They are the size of a pinhead and vary in color depending on the species. Cluster on stems and under leaves, sucking plant juices. Leaves then curl, thicken, yellow and die. Produce large amounts of a liquid waste called “honeydew”. Aphid sticky residue becomes a growth media for sooty mold.
Adult is long-horned beetle. Larvae indicated by sawdust.
Enters through wounds made by insects or mechanically. Cause large brown dead areas (cankers). Often first noticed when leaves wilt and wither. Cut back to below cankers; disinfect shears between cuts with 1 part bleach and 10-part water solution. Dispose of pruning.
This disease is more common on black raspberry. Area appears reddish-brown sunken spots with purple margins and light gray centers on young shoots. Grow together into cankers. Leaves may drop early. Fruit may dry up. Over winters in lesions on old canes. Always remove and burn old fruiting canes after harvest.
Not common on red raspberry but serious on all others, especially blackberries. Underside of leaves covered with orange-yellow spores.
Appears as gray, hairy mold. Decays blossoms, green and ripening fruits and harvested fruits.
Whitish-gray powdery mold or felt-like patches on leaves and green twigs. Leaves may crinkle and cup upward. Over winters in fallen leaves.
Adult is yellow to brown sawfly beetle, 1/4” long. Larvae are brown and white, 1/8” long. Adult make slits in flower buds and larvae feed on berries.
Pinpoint size, many different colors. Found on undersides of leaves. Severe infestations have some silken webbing. Sap feeding causes bronzing of leaves.
Adult is metallic green beetle. Skeletonizes leaves. Larvae are a grub, which feeds on turf roots. This is more of a problem east of the Mississippi River.
Leaves thicken and curl much like they have aphids. Spread by insects usually from June until plants ready to cultivate. This is caused by a virus and spread partially by Raspberry Aphid, which is hard to control.
Leaves will thicken and curl, display ‘mottled’ color. There will be dark green areas and bright green areas on same leaf. Caused by a virus and spread partially by Raspberry Aphid which is hard to control.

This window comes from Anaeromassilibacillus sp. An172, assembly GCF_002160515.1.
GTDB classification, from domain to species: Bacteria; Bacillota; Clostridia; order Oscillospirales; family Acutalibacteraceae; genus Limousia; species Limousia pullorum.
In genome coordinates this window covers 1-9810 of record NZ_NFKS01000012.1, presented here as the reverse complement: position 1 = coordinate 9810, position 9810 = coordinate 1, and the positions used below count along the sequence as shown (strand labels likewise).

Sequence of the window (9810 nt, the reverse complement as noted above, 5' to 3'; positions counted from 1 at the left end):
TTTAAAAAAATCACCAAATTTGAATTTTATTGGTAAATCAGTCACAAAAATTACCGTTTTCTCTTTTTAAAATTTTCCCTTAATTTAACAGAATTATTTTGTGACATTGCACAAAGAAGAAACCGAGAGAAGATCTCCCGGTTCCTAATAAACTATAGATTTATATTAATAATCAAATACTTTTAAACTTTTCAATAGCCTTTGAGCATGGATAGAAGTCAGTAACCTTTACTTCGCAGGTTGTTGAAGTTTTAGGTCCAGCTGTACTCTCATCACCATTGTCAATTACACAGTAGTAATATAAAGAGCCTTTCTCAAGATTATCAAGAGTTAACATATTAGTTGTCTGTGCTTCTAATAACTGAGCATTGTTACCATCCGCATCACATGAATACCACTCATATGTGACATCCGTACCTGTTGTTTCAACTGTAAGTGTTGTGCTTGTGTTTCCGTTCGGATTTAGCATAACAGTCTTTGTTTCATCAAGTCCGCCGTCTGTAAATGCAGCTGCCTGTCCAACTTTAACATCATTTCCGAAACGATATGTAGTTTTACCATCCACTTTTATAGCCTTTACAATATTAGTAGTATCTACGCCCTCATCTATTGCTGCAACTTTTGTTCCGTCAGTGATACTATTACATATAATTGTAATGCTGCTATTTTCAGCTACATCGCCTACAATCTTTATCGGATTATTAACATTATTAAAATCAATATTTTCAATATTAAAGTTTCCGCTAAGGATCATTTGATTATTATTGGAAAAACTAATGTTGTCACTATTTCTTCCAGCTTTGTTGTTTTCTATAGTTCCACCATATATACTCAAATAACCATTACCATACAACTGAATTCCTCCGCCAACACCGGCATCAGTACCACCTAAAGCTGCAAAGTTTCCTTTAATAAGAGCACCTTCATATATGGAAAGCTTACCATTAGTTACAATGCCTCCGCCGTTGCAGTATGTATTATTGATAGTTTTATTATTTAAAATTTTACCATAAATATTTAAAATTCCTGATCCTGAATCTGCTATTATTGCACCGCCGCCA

Pruning is an important part of proper edible plant care, but many people find the task overwhelming. It doesn’t have to be! Keep these things in mind:
Spraying is important to the survival of your plants. To handle potential diseases and pests, reference the guidelines below to know what you should spray, and when you should use it.
Before you begin, read and follow all instructions on labels.
Boysenberries require an average amount of water. If you receive about an inch of rainfall every 10 days or so, your plants will be fine. If it gets really dry, you can give your new plants a good, thorough soaking with a hose. Both overhead and trickle irrigation systems are ideal for boysenberry cultivation.
Are you ready to enjoy delicious homegrown fruit? Harvest is the time to enjoy the results of your hard work. Keep a few things in consideration as you reap the fruits of your labor: the best time to pick the fruit from your tree, and how to store the fruit.
This perennial produces fruit on canes that live biennially; the plant sends up canes, the canes bear fruit in two years, and then the cane dies.
During the first year, no berries should be harvested. You may get small fruits during the first year, but starting with the second-year crop you will find the good harvesting fruit. In the second year harvest begins between July and August and the crop is hand-picked every 4 days. Berries should be picked during the morning hours as they become soft in the afternoon heat, then refrigerate them immediately. Berries are ripe when they turn a very dark red or black color and bruise easily.
Annual average yield per plant 4-8 quarts.
Boysenberries will keep about 5 days in the refrigerator. If you are not able to use the berries right away then put them on a cookie sheet in a single layer and freeze them until they are firm. Then put them in freezer bags to enjoy all year long.
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Trees that are shipped without soil to ensure good contact with soil in your yard. When shipped, they are about 3-4' tall with 3/8" or larger trunk diameter. When they mature, they will be one of three sizes*:
Matures to be about 8-10' tall and wide. Provides an abundance of full-size fruit.
Matures to be about 12-15' tall and wide. Gives maximum fruit yield per square foot.
Matures to be about 15-25' tall and 20' wide. A multi-purpose fruit and shade tree.
Top-grade, bare-root trees that give you a head start on growing. When shipped, they are about 4-5' tall with 5/8" or larger trunk diameter.
Trees in bottomless pots that allow some roots to be air pruned, so that a dense mass of productive, feeder roots can grow within the pot to make transplanting easier. Mature sizes vary. When shipped, they are about 1-2' tall.
Top-grade, potted trees chosen to give you a head start on growing. When shipped to you, they are about 3-4' tall.
*Tree sizes may vary by variety. See our Growing Guide for details.